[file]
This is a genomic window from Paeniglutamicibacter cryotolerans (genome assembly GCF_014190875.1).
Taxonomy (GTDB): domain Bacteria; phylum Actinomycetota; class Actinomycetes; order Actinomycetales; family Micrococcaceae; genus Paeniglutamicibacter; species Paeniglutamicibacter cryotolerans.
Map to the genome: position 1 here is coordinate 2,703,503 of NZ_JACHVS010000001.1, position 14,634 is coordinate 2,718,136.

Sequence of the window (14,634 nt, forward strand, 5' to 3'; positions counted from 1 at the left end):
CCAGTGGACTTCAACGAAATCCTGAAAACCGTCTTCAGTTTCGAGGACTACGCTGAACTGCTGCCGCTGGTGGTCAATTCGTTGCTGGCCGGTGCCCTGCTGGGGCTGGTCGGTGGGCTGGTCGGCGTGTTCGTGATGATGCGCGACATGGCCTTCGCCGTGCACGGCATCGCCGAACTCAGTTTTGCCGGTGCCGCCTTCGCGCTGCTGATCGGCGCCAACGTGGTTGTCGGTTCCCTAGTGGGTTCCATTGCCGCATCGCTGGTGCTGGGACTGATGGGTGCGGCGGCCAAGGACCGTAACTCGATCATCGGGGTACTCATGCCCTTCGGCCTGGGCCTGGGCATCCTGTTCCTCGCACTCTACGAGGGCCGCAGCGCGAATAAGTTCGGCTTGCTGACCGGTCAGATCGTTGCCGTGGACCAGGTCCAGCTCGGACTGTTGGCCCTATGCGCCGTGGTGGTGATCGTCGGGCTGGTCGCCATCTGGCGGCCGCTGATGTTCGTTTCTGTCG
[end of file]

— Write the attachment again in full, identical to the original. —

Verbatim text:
This is a genomic window from Paeniglutamicibacter cryotolerans (genome assembly GCF_014190875.1).
Taxonomy (GTDB): domain Bacteria; phylum Actinomycetota; class Actinomycetes; order Actinomycetales; family Micrococcaceae; genus Paeniglutamicibacter; species Paeniglutamicibacter cryotolerans.
Map to the genome: position 1 here is coordinate 2,703,503 of NZ_JACHVS010000001.1, position 14,634 is coordinate 2,718,136.

Sequence of the window (14,634 nt, forward strand, 5' to 3'; positions counted from 1 at the left end):
CCAGTGGACTTCAACGAAATCCTGAAAACCGTCTTCAGTTTCGAGGACTACGCTGAACTGCTGCCGCTGGTGGTCAATTCGTTGCTGGCCGGTGCCCTGCTGGGGCTGGTCGGTGGGCTGGTCGGCGTGTTCGTGATGATGCGCGACATGGCCTTCGCCGTGCACGGCATCGCCGAACTCAGTTTTGCCGGTGCCGCCTTCGCGCTGCTGATCGGCGCCAACGTGGTTGTCGGTTCCCTAGTGGGTTCCATTGCCGCATCGCTGGTGCTGGGACTGATGGGTGCGGCGGCCAAGGACCGTAACTCGATCATCGGGGTACTCATGCCCTTCGGCCTGGGCCTGGGCATCCTGTTCCTCGCACTCTACGAGGGCCGCAGCGCGAATAAGTTCGGCTTGCTGACCGGTCAGATCGTTGCCGTGGACCAGGTCCAGCTCGGACTGTTGGCCCTATGCGCCGTGGTGGTGATCGTCGGGCTGGTCGCCATCTGGCGGCCGCTGATGTTCGTTTCTGTCG